Meat vending machines are just the latest way the pandemic has reinvented eating
New forms of digital ordering—and the remodeling of an older idea—are changing the pandemic dining experience.
We’re used to grabbings sodas from vending machines, but what about steaks? Imagine if a vending machine could deliver fresh produce and other food the way that a conventional grocery store or bodega does. That way, you could quickly grab the one specific item you need without going indoors or interacting with other people during the pandemic.
More businesses have become open to the idea, and fresh food vending machines are getting a boost as pandemic protection measures push for a minimization of nonessential human interaction.
Industries that require high amounts of human-to-human contact, like food service and restaurants, have been considering ways to keep their businesses running while accommodating customer comfort. Even as cities start to re-open, some restaurants have continued to digitize whatever they can. QR codes have overtaken physical menus. And in April, Taco Bell opened a fully digital restaurant in NYC’s Times Square, stocked with self-service kiosks and pickup cubbies.
An industry report released by the National Restaurant Association in August found that most consumers want to see restaurants use technology to improve ordering, paying, and customer service; provide more pickup and delivery options as well as information on where they sourced a dish from and the nutritional value of the food.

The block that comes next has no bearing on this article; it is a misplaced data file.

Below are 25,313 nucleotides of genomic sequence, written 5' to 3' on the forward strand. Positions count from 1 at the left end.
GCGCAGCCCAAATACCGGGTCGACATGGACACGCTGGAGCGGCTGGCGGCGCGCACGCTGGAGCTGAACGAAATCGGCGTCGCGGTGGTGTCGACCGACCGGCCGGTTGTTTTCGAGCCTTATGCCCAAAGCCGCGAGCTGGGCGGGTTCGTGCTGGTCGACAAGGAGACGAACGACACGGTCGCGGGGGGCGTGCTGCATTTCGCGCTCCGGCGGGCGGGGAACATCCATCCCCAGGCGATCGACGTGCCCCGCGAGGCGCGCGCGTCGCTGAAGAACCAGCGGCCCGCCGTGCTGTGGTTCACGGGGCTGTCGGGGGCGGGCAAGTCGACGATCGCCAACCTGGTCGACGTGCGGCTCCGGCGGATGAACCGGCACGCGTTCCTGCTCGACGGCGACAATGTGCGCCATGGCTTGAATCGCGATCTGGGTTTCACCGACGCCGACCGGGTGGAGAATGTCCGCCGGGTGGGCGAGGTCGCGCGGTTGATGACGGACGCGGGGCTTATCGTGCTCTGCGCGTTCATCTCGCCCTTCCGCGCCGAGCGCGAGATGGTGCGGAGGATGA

Here’s how some restaurants and food providers have adapted during the pandemic—in new ways, or through the rediscovery of old ones.
Vending machines for meat
“People didn’t want to shop in crowded places anymore,” Svea Marx, a German butcher who installed contactless vending machines for steaks, sausages, and salami during the pandemic, told Bloomberg Businessweek. The instant meat machines allow customers to shop for fresh cuts without coming indoors or in contact with other people; they cost around $10,000-$18,000 each.
A German company called Stüwer makes the “Regiomat” machines that Marx uses. Regiomats are basically refrigerated cabinets that can hold a variety of produce like dairy, vegetable, and even cosmetics. The first version of it dates to 2007. Sales for these fresh product vending machines grew steadily since its launch, but took off with the pandemic, Adrian Ott, Stüwer’s marketing manager, told Bloomberg.
The majority of Regiomats are deployed in rural areas like Woltersdorf, where Marx’s business is, but they are also being placed in cities, and local farmers have used them to sell produce to city residents. The company has reportedly installed around 5,000 machines in Germany, and has sold about 1,000 more to other countries including to the US.
The return of the Automat in the US
In a true example of innovation coming full circle, many know that the Automat—a type of vending machine fast food restaurant—is not a new idea. Joe Horn and Frank Hardart opened a chain of Automat restaurants in New York City around the mid-1900s that served fresh pastries, pies, doughnuts, cakes, soups, and salads. These dishes were placed behind wall-to-wall glass door cubbies that could be opened with a coin, like a vending machine. Though these automats closed in 1971 due to declining profits and dwindling food quality, the idea of the automat has recently been revived in the tri-state area by the Brooklyn Dumpling Shop and Jersey City’s Automat Kitchen in hopes of providing fast, high-quality food service at a safe distance.